Healthy fats key to good diet

Eating butter occasionally is okay, but there are healthier fats that are better options for maintaining long-term health, according to nutrition expert Walter Willett.

Willett, Fredrick John Stare Professor of Epidemiology and Nutrition at Harvard T.H. Chan School of Public Health, addressed ongoing confusion about butter in a February 7, 2017 MedPage Today video interview.

Noting that a prominent meta-analysis in the Annals of Internal Medicine in 2014 seemed to conclude that the type of fat in the diet didn’t make any difference with regard to heart disease, Willett said there were flaws in the study.

“They actually couldn’t do the right analysis because they were trying to summarize papers in which the comparison for saturated fat wasn’t specified,” Willett told MedPage Today. “It’s really important whether you’re comparing saturated fat with starch or with trans fat or with healthy plant oils that are mostly unsaturated.” Many other studies have suggested that the type of fat in the diet is extremely important, and that replacing trans fat and saturated fat with unsaturated plant oils can have major health benefits, Willett said.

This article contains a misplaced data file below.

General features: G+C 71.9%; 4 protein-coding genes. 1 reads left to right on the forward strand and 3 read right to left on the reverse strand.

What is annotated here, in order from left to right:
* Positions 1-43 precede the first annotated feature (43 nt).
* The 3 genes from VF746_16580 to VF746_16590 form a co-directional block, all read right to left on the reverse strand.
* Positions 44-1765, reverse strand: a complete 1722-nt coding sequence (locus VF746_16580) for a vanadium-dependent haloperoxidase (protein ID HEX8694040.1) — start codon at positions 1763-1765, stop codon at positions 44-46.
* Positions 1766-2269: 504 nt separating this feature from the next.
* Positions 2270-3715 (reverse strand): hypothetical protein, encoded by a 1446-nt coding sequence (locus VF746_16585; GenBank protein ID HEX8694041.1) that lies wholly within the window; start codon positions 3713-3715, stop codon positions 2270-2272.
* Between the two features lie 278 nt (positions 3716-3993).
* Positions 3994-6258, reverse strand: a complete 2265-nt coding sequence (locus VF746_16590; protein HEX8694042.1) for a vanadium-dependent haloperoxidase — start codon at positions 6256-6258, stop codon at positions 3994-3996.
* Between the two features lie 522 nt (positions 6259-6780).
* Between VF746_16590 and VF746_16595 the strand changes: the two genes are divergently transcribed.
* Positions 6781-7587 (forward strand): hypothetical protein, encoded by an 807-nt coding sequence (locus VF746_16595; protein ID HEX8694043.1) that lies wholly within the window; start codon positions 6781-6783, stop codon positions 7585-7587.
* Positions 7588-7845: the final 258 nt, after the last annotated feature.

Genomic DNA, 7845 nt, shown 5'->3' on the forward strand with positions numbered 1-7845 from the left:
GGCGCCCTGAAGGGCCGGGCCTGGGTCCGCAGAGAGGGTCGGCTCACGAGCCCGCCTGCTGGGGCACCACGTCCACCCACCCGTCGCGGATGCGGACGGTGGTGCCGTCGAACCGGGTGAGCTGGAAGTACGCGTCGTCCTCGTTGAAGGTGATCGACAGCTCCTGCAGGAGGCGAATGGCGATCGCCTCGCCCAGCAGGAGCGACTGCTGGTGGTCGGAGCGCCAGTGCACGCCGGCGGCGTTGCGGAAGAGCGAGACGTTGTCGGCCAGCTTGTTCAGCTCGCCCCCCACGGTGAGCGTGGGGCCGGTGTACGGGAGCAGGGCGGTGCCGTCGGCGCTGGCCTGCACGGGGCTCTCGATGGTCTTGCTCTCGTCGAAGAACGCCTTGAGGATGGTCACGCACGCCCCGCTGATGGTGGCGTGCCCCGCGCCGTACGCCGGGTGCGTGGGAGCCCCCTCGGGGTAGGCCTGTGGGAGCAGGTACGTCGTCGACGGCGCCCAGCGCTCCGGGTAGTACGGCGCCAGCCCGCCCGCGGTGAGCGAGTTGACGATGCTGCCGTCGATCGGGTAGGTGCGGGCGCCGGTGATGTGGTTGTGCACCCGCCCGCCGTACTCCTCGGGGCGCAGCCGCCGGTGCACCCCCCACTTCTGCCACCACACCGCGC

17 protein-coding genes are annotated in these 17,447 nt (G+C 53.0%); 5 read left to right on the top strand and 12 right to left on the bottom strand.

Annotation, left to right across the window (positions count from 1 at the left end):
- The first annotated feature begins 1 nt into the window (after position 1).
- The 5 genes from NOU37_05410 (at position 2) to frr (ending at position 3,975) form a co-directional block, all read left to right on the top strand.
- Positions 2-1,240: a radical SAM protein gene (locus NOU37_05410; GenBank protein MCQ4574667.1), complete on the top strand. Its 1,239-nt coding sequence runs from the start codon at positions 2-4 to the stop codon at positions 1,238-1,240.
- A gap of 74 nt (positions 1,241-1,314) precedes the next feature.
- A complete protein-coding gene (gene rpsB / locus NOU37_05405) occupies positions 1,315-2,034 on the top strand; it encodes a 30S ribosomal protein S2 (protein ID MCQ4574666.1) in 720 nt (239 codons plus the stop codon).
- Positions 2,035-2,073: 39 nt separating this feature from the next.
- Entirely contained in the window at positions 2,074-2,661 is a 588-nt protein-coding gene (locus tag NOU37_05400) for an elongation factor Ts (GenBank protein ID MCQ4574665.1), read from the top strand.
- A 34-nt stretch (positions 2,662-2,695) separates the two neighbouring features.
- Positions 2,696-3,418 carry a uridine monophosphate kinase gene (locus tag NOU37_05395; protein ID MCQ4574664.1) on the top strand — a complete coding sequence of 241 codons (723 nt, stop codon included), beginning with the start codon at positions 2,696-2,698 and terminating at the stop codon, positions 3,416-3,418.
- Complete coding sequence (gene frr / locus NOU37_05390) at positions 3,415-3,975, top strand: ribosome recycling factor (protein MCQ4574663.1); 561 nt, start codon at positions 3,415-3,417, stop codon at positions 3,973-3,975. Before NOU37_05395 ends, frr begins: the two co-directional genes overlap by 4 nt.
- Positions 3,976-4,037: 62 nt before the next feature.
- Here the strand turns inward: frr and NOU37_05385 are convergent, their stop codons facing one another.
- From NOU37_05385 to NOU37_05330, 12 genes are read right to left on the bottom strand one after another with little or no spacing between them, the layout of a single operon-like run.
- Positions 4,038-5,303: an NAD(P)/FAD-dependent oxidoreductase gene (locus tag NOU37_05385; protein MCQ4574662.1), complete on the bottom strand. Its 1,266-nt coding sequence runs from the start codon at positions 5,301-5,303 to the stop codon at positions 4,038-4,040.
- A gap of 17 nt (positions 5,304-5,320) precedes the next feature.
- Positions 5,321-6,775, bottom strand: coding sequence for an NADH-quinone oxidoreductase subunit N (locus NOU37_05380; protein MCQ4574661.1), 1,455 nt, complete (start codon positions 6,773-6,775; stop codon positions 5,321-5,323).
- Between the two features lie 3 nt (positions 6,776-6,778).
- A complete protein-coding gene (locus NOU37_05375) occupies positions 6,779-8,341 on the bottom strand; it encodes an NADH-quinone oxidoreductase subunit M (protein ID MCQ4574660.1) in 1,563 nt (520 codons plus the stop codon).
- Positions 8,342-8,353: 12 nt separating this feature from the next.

“Making healthy types of fat in the diet a priority is one of the most important things people can do about their long-term health and well-being,” he said.

Watch the MedPage Today video interview with Walter Willett: Pearls From: Walter C. Willett, MD, DrPH – Setting the record straight on the great butter debate

Learn more

Is Butter Really Back? (Harvard Public Health magazine)

We Repeat: Butter is Not Back. (The Nutrition Source)

Butter is not back: Limiting saturated fat still best for heart health (Harvard Chan School release)